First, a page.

A meeting of Nigerian academics interested in traditional knowledge was told to be a bit more humble in the face of the “uneducated” people in whom such knowledge resides. Many of the papers at the meeting seem to have been concerned with putting traditional knowledge to work, for example to reduce imports of pharmaceuticals by replacing them with traditional medicinal plants. One wonders, though, about the knowledge levels — traditional or otherwise — of the speaker who apparently said:
“conventional drugs are chemicals and therefore toxic. They are costly, but natural products are environmentally friendly. Unlike chemicals, natural products promote biodiversity and conservation.”
Seems to me that a little more depth of understanding is needed on all sides. Sure, traditional knowledge can be useful. But it needs to be tempered with a bit of rational investigation.
The Harvard International Review has a web exclusive on The Politics of FoodÂ that will take some digesting…
This piece about a genebank being established in New Zealand to conserve threatened wild native plants (to go along with an existing facility for crops) got me thinking about funding arrangements for genebanks. The funds for the new venture in NZ are coming from MWH New Zealand, a consultancy company which says it provides “smart engineering, environmental, management and technology solutions.” That is admirable (I don’t see Halliburton supporting ex situ conservation any time soon), but how unusual is it exactly? The FAO’s State of the World’s Plant Genetic Resources gives one sort of answer in Fig. 3.1 on page 84: 83% of the 6 million accessions conserved around the world are in national genebanks, 11% in the 12 CGIAR genebanks, and only 1.3% in private genebanks. Table 3.3 gives a total of over 1,300 genebanks worldwide. That makes the average size of a non-CGIAR collection about 3,000 accessions, which means there are maybe 20 or so private genebanks considered in the SOTWPGR statistics. But that probably means genebanks in the hands of the private sector, basically seed companies, not privately-funded national genebanks: over 75% of accessions in these private genebanks are advanced cultivars. I can’t find in the SOTWPGR a discussion of where the funds for national collections are coming from. Something like the Millennium Seed Bank in the UK receives a mixture of public and private support, for example, but I doubt the Gene Bank of Kenya, say, gets much private sector funding, though I could be wrong. About 11% of the 1,500 or so botanical gardens around the world are privately owned, and probably about half of these hold germplasm collections, giving maybe 70 or so privately owned botanic garden germplasm collections. Bottom line: examples of a private company – especially a private company which is not a seed company – supporting a national genebank are probably extremely rare around the world, and it will be interesting to see how the support MWH New Zealand is intending to provide will evolve in time. It is also worth noting that the Global Crop Diversity Trust, as a public-private partnership dedicated to the support of ex situ collection, will make drastic changes to this landscape.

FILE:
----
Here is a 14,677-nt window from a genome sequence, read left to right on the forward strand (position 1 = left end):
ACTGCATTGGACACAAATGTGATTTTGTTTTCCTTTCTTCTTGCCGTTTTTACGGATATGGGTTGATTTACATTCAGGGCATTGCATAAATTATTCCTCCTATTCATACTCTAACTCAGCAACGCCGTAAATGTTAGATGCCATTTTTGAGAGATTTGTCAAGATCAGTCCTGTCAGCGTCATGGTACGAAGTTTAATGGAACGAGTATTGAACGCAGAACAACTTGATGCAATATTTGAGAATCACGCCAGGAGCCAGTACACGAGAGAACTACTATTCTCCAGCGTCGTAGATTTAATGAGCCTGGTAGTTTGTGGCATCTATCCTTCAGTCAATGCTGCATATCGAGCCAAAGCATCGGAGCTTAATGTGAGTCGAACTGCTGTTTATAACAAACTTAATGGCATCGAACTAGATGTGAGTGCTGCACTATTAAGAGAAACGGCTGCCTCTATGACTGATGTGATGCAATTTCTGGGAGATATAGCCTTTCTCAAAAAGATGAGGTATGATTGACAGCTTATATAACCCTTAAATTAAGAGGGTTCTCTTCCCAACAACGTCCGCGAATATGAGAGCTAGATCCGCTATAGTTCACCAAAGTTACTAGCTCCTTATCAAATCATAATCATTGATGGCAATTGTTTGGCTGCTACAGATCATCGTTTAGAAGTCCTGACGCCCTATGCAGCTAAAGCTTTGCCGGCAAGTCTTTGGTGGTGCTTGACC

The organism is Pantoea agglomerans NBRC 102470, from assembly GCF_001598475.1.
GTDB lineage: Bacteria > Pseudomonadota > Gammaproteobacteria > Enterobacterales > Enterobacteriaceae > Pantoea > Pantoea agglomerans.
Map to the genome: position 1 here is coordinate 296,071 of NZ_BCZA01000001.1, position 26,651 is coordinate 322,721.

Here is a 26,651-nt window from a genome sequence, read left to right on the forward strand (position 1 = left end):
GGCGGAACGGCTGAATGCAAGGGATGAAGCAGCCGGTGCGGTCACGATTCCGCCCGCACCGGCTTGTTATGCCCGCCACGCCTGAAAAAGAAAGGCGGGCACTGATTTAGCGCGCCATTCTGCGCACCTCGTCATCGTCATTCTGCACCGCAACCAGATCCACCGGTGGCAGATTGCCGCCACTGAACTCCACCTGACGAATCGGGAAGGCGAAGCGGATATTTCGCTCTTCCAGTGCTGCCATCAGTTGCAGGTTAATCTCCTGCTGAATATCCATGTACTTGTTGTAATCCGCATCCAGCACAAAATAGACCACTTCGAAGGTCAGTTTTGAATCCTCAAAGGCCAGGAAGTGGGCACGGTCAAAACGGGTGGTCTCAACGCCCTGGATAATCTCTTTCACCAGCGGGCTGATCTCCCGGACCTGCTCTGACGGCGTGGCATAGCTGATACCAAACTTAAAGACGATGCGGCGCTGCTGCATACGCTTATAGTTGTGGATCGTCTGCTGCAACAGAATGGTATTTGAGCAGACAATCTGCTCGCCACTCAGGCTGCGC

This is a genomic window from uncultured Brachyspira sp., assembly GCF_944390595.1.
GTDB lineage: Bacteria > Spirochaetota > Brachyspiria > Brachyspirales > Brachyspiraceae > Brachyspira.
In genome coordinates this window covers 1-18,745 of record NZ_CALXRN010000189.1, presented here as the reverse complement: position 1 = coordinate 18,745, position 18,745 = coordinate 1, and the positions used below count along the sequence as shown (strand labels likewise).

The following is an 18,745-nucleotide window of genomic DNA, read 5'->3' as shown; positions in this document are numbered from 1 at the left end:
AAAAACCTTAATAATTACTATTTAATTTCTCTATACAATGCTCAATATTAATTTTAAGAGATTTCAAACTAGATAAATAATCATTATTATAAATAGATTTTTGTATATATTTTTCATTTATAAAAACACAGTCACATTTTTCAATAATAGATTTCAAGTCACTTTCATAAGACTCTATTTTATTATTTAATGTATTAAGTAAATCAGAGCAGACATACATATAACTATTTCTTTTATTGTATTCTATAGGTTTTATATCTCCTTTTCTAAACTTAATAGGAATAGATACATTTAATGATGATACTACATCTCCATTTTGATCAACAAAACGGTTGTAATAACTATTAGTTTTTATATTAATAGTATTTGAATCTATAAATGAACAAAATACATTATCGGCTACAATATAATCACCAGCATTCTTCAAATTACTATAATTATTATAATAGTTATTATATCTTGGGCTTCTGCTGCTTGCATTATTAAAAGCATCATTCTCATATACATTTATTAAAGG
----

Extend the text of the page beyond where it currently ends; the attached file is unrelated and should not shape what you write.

And speaking of intellectual property, Spicy IP reports that the Indian National Plant Variety Register has finally set up shop, more than five years after the legislation was first proposed. The Register is an essential prelude to protection for modern plant varieties, and although initially limited to 12 species, including three of the four biggies, there are plans to extend it further. The Union for the Protection of Plant Varieties (UPOV) has always staunchly maintained that registration systems in and of themselves do nothing to promote genetic erosion and the loss of agricultural biodiversity. That may be so where the government continues to permit the informal seed sector to flourish and where the companies who register most varieties do not push them aggressively even in unsuitable areas. I don’t know how India will fare, but I have my doubts, and I would certainly expect some losses of traditional and older varieties.
I think WWF came up with a really powerful idea with their “climate witnesses.” These are ordinary people around the world who WWF has asked to act as spokespeople, a kind of warning system for climate change, and advocates for action. One is an old Kikuyu cattle-keeper, who spoke up at the recent climate change conference in Nairobi about the changes he has been experiencing. Makes me wonder if we in the agrobiodiversity community could link up with WWF and use this existing network to highlight specifically how climate change is affecting crops and crop wild relatives. Or do we perhaps need “genetic erosion witnesses” of our own?